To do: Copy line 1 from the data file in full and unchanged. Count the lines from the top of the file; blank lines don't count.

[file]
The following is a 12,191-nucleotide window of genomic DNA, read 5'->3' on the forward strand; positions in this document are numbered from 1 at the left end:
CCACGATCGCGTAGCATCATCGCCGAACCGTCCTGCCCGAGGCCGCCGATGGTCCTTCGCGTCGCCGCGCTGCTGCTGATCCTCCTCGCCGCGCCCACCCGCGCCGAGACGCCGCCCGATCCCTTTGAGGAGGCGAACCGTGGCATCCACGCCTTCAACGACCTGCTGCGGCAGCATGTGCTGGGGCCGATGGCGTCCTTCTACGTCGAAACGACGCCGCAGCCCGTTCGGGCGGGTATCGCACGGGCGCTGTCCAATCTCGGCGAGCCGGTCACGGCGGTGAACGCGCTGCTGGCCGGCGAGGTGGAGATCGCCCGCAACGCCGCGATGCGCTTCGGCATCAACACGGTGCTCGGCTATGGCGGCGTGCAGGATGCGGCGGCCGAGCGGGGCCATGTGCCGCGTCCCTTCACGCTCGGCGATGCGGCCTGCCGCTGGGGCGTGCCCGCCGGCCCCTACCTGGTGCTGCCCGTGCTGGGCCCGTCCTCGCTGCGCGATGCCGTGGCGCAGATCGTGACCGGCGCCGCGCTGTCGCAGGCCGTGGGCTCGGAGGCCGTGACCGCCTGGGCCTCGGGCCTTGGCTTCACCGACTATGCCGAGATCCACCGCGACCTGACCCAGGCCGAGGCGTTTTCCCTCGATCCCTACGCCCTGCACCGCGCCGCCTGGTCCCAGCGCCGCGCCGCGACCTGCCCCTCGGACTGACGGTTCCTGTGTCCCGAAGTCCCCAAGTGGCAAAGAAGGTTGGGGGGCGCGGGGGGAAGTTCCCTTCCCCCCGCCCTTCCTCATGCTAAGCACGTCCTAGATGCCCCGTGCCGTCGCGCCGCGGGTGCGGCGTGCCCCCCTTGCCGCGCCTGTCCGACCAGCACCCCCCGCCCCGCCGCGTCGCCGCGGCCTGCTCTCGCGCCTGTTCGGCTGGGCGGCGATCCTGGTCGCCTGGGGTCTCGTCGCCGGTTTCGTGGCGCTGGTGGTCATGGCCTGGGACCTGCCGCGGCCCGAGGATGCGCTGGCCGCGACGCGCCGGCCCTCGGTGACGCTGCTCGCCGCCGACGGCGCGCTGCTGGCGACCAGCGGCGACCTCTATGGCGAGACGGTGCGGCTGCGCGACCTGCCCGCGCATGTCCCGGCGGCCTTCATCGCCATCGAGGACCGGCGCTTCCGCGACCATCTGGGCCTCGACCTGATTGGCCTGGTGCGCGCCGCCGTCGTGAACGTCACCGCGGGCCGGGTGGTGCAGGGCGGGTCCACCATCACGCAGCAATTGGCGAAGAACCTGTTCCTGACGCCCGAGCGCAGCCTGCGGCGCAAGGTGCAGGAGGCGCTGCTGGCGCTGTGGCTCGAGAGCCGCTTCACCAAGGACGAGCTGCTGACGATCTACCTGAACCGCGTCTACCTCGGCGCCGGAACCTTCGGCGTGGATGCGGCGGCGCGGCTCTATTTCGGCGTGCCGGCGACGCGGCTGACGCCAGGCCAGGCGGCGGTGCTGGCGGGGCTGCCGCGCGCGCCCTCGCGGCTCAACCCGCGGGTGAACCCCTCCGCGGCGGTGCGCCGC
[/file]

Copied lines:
The following is a 12,191-nucleotide window of genomic DNA, read 5'->3' on the forward strand; positions in this document are numbered from 1 at the left end: